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Post Friday Night Entertainment: "Bolero," "The Murder of Fred Hampton"
Created by John Eipper on 02/28/21 3:25 AM

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Friday Night Entertainment: "Bolero," "The Murder of Fred Hampton" (David Duggan, USA, 02/28/21 3:25 am)

A year ago, my Friday night entertainment was to go to art gallery openings around Chicago. Up-and-coming neighborhoods like Pilsen, River West and Bridgeport were chock full of galleries and attending their opening galas was like going to the Art Institute, but with free wine, cheese, and parking. You may not meet Mrs. Lady Astor there, but you'd find someone interesting to talk to.

Covid killed those days, so I've had to find my Friday night entertainment elsewhere. Much of that time recently has been spent watching a French television series, A French Village, about a fictional village in the Vosges during Nazi occupation, 1940-45. In these pandemic days, I cannot say enough about this series which aired from about 2008-2014, one series of episodes for each year of unpleasantness. While we may think we've got it bad wondering whether to wear a mask while outside doing our chores, at least we don't have to wear stars of David doing so. Nor wonder whether our longtime neighbor will be there in the morning.

This past Friday however presented an embarrassment of entertainment riches. Chicago's hometown ballet company, the Joffrey, premiered a fantastic rendition of Ravel's "Bolero." The company of masked performers, wearing stark black-and-white costumes with no sets on a dimly lit stage, sinuously captured the crescendo-effect of the haunting strains ending in a dysphonic crash. More famously known as the backdrop of Bo Derek's corn-rowed beach romps in the 1979 fantasy 10, Bolero is seduction music on steroids. But until I'd seen this performance I had thought the piece un-choreographable. Too much snare drum and oboe, not enough strings. I was wrong. Here's the link to the performance. It is well worth the 15 minutes you'll spend watching it.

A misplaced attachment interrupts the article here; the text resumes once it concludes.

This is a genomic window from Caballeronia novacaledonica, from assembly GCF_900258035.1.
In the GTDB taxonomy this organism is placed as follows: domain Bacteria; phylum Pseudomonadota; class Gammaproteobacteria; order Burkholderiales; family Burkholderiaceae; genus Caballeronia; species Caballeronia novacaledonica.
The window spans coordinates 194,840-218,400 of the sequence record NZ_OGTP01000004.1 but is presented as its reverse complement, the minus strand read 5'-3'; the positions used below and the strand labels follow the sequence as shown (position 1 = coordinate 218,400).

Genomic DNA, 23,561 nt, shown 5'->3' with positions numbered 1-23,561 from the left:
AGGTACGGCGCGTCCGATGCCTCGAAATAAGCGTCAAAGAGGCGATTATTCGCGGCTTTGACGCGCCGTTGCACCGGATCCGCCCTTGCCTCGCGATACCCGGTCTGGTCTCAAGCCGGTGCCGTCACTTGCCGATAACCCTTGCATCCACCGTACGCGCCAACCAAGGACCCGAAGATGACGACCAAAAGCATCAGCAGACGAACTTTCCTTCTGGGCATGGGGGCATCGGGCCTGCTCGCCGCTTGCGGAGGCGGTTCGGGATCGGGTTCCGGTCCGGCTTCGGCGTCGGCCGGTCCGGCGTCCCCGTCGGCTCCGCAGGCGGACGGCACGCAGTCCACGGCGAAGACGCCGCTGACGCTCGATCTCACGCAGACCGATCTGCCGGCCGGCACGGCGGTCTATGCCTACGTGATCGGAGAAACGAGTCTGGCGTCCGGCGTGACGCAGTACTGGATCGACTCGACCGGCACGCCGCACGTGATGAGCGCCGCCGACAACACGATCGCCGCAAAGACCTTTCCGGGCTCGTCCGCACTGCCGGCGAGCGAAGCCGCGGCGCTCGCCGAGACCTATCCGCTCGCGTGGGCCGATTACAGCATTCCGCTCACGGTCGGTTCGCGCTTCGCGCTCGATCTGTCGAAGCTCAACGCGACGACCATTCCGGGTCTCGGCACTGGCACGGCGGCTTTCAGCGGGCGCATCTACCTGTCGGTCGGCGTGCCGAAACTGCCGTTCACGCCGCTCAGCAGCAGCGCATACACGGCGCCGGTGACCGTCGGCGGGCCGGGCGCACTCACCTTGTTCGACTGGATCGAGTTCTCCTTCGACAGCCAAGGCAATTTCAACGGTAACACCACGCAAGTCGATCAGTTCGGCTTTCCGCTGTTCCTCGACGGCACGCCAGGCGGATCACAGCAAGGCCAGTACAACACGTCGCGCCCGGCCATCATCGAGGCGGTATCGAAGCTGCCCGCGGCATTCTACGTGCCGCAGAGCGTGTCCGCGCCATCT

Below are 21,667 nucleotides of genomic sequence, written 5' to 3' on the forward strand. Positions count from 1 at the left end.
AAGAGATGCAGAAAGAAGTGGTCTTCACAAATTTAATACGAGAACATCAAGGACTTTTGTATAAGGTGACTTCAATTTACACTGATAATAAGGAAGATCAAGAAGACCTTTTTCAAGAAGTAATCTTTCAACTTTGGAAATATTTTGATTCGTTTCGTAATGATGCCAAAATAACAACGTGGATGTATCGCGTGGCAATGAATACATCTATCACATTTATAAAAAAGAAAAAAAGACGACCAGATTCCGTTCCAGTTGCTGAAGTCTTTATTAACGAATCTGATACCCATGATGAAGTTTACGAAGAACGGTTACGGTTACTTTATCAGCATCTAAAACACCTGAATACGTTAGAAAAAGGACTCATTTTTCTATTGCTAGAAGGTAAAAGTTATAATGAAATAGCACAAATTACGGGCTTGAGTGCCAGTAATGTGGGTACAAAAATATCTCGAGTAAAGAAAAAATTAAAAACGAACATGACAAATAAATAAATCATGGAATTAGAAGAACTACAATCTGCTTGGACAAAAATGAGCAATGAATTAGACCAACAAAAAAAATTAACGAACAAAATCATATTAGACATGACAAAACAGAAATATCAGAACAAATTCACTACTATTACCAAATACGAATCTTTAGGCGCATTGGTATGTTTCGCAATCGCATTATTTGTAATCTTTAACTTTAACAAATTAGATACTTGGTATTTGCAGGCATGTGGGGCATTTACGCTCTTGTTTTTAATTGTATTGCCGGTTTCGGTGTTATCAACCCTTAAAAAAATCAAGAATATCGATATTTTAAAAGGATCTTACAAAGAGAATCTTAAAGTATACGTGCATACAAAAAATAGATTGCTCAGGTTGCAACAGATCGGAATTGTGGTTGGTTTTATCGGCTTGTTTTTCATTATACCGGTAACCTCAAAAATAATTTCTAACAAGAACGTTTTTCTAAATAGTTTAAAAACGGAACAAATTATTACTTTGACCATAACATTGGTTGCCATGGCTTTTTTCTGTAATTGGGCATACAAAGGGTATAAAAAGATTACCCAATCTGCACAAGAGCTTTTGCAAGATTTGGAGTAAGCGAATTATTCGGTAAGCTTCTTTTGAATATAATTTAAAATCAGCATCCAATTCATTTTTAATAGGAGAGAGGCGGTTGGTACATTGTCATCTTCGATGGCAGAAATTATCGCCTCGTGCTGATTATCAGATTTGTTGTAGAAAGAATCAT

After that I took a diversion down memory lane to watch a documentary, "The Murder of Fred Hampton," produced by WVON, the black radio station in Chicago. In December 1969, a posse of Cook County Sheriff's police and the Chicago Police Department executed a pre-dawn raid on Fred Hampton's west side apartment, killing him and Mark Clark (not the general) with an avalanche of fire from a Thompson submachine gun. Hampton was the head of the Chicago branch of the Black Panther party; Clark was his "minister of security" guarding the apartment when the police broke in. Hampton's pregnant girlfriend escaped the fusillade. I was a freshman in college when this event occurred, a month after Black Panther Bobby Seale had been cited for contempt for his court-room antics in the Chicago Seven federal conspiracy trial then on-going. The documentary is fragmented and lacks a narrative arc (Ken Burns, where are you?), but it was a chilling reminder of the sword of Damocles hanging over the heads of persons of color in Chicago and elsewhere.

Fast forward 25 years from the period depicted in the documentary, and I'm representing a Gangster Disciple in another federal conspiracy trial: this involving narcotics. The Feds had tapped the phone and in-person conversations of the imprisoned GD leader, Larry Hoover, serving a life stretch in state prison for a double homicide. The Feds contended that Hoover, chairman of the GD board, had run a drug empire from behind the walls, using not-yet-incarcerated lieutenants to sell drugs to fuel a political agenda. During these profanity-laced discussions, Hoover said how he had admired Hampton and what he was doing for the community. A Chicago police officer testified as to how the taps were secured. On cross-examination, I asked her how long she'd been on the CPD. She said around 20 years. "So you were not on the force when Fred Hampton was shot in his bed by a squad from the Chicago Police Department?" I asked. The prosecutor's objection was sustained. That was 25 years ago. What has changed since?

JE comments:  I thought teaching in masks was hard enough!  Ballet is not my thing, but you have to admire the Joffrey's pluck in staging a premier in the most trying of times.  Cultural institutions have been under enormous financial pressure during the pandemic.  For survival, the strong ones have learned to monetize their brands in novel ways.  David, how was the ticketing process handled for the Joffrey premier?

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